The question enquiring about which single aspect of the unit should be improved was completed by 69 respondents (55%); 14 of these (20%) indicated that there was nothing to improve. The remaining respondents suggested improvements in infrastructure (52.7%: size and condition of the unit, etc.), accessibility (14.5%), information (10.9%), organisation of activities (9.1%), and staff attitude (9.1%) (Table 3).

Table 3.

Responses to the open-ended question “In your experience, if you had to choose a single aspect of the dementia unit that should be improved, what would it be?”, broken down by dimension.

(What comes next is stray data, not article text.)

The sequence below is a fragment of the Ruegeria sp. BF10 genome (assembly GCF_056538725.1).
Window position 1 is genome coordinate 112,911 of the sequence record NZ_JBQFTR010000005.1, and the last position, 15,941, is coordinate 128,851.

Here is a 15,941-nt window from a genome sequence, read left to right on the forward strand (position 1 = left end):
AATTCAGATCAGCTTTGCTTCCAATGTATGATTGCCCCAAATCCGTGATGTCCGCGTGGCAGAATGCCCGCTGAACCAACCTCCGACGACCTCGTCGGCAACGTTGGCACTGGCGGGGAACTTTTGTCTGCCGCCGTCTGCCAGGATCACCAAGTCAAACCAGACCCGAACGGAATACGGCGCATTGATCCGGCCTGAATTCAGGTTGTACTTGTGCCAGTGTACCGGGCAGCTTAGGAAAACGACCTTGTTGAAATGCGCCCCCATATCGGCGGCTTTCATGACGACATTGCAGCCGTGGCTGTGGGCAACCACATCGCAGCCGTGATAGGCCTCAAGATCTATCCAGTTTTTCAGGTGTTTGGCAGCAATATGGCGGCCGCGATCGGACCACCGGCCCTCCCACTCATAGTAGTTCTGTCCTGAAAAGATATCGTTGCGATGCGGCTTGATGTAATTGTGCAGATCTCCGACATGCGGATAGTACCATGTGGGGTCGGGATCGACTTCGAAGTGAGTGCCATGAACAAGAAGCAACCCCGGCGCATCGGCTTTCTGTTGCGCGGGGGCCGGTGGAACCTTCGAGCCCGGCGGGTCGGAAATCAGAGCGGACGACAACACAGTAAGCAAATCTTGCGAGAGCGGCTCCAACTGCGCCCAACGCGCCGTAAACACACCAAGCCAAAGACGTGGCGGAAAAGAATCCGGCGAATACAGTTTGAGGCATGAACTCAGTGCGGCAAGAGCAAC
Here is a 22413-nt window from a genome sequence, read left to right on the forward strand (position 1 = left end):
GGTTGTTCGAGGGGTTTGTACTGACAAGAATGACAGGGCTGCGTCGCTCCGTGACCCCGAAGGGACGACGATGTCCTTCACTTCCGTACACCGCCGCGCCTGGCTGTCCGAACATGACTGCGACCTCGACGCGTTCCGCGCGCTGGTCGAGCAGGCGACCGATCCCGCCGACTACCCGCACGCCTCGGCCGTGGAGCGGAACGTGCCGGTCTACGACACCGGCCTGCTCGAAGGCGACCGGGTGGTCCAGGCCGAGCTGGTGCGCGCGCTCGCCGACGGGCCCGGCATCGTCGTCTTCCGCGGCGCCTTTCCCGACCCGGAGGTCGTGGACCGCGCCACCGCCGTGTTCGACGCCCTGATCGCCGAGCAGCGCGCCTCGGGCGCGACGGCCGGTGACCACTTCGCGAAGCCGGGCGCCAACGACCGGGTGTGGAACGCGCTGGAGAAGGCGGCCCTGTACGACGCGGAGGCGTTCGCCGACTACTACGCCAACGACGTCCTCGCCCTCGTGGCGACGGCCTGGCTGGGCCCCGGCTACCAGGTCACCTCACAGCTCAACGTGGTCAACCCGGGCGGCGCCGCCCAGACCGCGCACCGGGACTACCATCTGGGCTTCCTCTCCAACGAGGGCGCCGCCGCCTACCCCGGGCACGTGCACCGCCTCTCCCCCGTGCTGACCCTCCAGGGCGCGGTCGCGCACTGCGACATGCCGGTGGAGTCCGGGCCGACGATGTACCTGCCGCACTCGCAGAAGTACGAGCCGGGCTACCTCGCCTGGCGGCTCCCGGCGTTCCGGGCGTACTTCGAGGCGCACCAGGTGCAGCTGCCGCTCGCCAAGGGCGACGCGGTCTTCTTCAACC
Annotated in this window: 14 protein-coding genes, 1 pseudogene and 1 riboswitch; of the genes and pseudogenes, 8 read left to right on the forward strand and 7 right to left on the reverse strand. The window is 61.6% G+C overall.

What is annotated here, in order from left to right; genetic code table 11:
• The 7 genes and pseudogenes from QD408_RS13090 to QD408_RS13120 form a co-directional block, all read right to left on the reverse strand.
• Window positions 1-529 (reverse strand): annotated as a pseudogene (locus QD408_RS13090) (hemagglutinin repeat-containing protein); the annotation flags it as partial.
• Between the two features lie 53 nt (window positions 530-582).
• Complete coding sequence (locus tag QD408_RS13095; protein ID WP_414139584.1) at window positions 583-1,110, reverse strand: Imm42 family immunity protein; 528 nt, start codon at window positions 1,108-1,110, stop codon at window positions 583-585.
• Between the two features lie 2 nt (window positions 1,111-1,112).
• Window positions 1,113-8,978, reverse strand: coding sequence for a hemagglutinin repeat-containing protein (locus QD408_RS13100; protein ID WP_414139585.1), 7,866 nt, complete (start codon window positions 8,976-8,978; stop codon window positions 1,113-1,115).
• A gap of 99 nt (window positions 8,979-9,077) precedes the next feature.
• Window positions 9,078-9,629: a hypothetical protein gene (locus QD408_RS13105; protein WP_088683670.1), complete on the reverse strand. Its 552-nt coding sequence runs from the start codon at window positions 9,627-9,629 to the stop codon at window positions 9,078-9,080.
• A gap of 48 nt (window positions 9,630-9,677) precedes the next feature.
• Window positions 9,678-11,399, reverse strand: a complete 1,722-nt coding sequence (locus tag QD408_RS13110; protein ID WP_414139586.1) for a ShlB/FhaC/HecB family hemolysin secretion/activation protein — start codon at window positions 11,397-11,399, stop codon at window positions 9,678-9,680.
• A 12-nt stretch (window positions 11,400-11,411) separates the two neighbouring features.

Dimension  Total  Improvement  n  % of total sample 
Infrastructure29 (52.7%)Increase the size of the unit  13  23.6 
Facilities  14.5 
Location  7.3 
Accessibility  3.6 
Cleanliness  1.8 
Availability of chairs  1.8 
Accessibility8 (14.5%)Waiting time  12.7 
Time to subsequent consultation  1.8 
Information6 (10.9%)Information for caregivers  9.1 
Communication with primary care  1.8 
Attitude  5 (9.1%)  Interpersonal treatment  9.1 
Organisation5 (9.1%)Workshops  3.6 
Activities for patients  1.8 
Duration of the consultation  1.8 
Privacy during consultations  1.8 
Other  2 (3.6%)  Change the name of the unit  3.6 
Discussion